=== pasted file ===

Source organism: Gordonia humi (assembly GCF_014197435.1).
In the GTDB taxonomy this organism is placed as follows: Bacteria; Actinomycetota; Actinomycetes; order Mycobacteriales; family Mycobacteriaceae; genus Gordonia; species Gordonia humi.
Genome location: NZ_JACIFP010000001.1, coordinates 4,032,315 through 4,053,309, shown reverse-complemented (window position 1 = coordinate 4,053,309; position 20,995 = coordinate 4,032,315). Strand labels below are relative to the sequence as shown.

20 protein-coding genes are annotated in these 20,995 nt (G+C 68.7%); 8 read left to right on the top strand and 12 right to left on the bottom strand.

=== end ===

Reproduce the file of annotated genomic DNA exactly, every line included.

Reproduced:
Source organism: Gordonia humi (assembly GCF_014197435.1).
In the GTDB taxonomy this organism is placed as follows: Bacteria; Actinomycetota; Actinomycetes; order Mycobacteriales; family Mycobacteriaceae; genus Gordonia; species Gordonia humi.
Genome location: NZ_JACIFP010000001.1, coordinates 4,032,315 through 4,053,309, shown reverse-complemented (window position 1 = coordinate 4,053,309; position 20,995 = coordinate 4,032,315). Strand labels below are relative to the sequence as shown.

20 protein-coding genes are annotated in these 20,995 nt (G+C 68.7%); 8 read left to right on the top strand and 12 right to left on the bottom strand.